|Sundance London Interview: Steve Hooper Q&A (Blood Brother)|
|Written by Ivan Radford|
|Sunday, 28 April 2013 22:04|
Well, Sundance London has finished and after another run of sold out screenings, it's nice to see audiences connecting with indie film - despite the expensive ticket prices.
But one film that will really stick with me is Blood Brother. Steve Hooper's documentary about his friend, Rocky, who moved to India to help at an orphanage for kids with HIV, raised a lot of questions - from the ethics of making the film to the children themselves.
So, in case you've also seen the film and have a few niggling questions yourself, here's what Steve had to say in a fascinating Q&A after the screening.
How did Rocky get involved with orphanage? Do they employ him?
Rocky's not paid by the orphanage or anything. He lives off donations. Before he moved to India, he asked friends would they donate $20 dollars to him, so every now and then he gets more than enough money for him to live. Everybody who works on the film, we're not making any money. Anything we would would make goes towards the efforts and to other HIV efforts.
There are some really harrowing, personal moments in the movie. Did you find it hard to decide when to film and when to turn off the camera?
Yeah, absolutely. There were times, especially when we stumbled across events, where you question whether it's ok. Whether you should be filming. Like with Surya in the hospital. I learned several days after - we taught some of the boys how use the cameras - that one of the boys had shown Surya the footage and Surya got really depressed because he hadn't seen how bad he looked. That's why Rocky is trying to encourage him like that. It plays on you. Is it appropriate or not? Then afterwards, how do we handle these situation with respect? How do we not exploit this? We took a lot of advice to make sure that wouldn't happen.
How did you find yourself affected by your visit to the orphanage?
I was really impacted after the first time. Spending time in this situations, it was hard to adjust back. I live in Pittsburgh, which can be pretty bleak! I got form these beautiful locations where I have these vibrant relationships and kids and things are exciting and unpredictable… to my 9-5 job. It's cold. It's snowing. But I have these relationships and I stay in touch with them. My wife and I have 10-year visas so we can hopefully go back any time.
Rocky's very hands-on with the kids. Did you find it tough to let go of any inhibitions you may have had?
I would say yeah. There's always that sense of self-preservation. But there'st he fight to get past that. The more I learned, the more I watched Rocky, the more I got past it. The education helped with that.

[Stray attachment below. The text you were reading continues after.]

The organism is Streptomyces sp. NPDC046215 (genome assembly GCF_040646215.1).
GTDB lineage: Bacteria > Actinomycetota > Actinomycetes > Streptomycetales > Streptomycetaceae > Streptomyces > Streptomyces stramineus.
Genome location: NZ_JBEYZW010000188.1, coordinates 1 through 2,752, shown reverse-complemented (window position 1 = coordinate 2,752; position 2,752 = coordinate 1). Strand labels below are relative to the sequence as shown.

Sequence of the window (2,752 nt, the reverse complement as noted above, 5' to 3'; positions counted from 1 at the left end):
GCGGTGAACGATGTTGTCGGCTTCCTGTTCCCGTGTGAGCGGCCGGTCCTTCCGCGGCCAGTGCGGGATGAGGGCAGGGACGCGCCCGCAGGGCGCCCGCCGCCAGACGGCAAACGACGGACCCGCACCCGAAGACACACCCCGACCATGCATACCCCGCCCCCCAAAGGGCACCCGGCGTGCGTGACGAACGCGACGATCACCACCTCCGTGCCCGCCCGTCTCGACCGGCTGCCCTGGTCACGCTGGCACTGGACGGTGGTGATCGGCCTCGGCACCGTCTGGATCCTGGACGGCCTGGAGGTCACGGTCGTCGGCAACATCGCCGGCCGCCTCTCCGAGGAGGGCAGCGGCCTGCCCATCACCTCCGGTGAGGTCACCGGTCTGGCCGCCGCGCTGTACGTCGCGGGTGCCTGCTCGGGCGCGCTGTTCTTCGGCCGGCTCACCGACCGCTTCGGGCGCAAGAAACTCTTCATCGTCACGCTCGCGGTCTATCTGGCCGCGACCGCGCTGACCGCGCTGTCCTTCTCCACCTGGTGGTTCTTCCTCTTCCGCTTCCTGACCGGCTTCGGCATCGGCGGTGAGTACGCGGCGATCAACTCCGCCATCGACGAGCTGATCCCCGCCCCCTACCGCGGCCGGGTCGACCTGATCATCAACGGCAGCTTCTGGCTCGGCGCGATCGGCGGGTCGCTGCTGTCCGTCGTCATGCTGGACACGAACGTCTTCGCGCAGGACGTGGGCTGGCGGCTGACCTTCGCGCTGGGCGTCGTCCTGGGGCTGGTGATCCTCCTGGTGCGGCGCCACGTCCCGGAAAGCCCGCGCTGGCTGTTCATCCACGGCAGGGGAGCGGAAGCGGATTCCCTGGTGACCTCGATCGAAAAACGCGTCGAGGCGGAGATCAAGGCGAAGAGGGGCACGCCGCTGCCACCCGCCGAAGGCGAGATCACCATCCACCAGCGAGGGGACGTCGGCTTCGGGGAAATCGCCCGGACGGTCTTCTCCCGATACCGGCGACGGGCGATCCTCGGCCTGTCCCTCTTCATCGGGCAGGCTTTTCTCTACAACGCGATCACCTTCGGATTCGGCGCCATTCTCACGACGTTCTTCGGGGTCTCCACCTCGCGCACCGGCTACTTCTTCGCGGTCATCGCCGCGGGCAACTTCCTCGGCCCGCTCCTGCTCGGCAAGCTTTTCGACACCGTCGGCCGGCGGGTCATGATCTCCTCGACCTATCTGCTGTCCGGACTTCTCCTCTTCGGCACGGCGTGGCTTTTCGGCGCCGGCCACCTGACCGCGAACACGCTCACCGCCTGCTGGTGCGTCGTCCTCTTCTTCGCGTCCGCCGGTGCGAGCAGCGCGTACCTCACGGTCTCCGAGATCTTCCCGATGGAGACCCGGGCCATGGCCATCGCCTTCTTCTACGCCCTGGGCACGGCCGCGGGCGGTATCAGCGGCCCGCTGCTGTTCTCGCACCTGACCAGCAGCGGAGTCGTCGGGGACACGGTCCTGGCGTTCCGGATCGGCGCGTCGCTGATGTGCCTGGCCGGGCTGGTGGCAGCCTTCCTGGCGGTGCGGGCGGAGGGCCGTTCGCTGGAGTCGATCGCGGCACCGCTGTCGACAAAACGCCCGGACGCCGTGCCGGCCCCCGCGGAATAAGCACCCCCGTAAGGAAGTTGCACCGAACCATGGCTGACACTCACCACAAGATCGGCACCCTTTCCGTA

Has the documentary changed you as a filmmaker as well as a person?
It changed me in a lot of ways. Before going to India, my only connection to AIDs was through Rocky. I didn't really engage with it, I didn't understand it. So meeting the kids, that was the first I'd ever come into contact with poverty as well, so that made me grateful for a lot of things I had, but more than that made me concerned for them - and made me want to use my talents to help. A lot of things I do for my job is commercials, I try to make things look cool so people buy them, so doing something like this feels more real. I want to continue doing that. Even if I keep doing my job, I want to find outlets where I can use my talents to help.
Has Rocky's family seen the film?
We did screen it for Rocky's family. After the film, they embraced and made up. His dad has a done 180 - he's really proud of Rocky and he's communicated that to Rocky. He wants eventually to go and visit. His sister has always had an affection for Rocky, but she's hard to get in touch with. She was very moved by it.
What about Rocky? How did he react to seeing it?
I didn't show him the film until it was a final cut - I didn't want him to have any influence on it. I know Rocky - he'd be insecure about how he looked in a certain scene! But he trusted me. That was one great access I had as his friend, so he trusted me not to do something crazy. He was moved. There were scenes that were really hard for him to watch - at times, he'd be like "Man, I don't' know that guy" - but he was deeply moved. He's seen it several times. The family stuff was hard, especially watching it with his family, he was terrified.
How has he reacted to the reaction to the film?
It's interesting. Because he still lives in the village. He was in Sundance in Utah with us and I think he took it well. He has a good head on his shoulders. He knows that when the hype blows over, he'll still be there. In some ways, he's pretty isolated from it. But he was able to benefit from it; we've been able to get him help. We have plans to build halfway homes for these kids, who have to leave the orphanage at a certain age. Then we want to start small businesses that they can run that don't deplete their health. He's very happy and excited about it.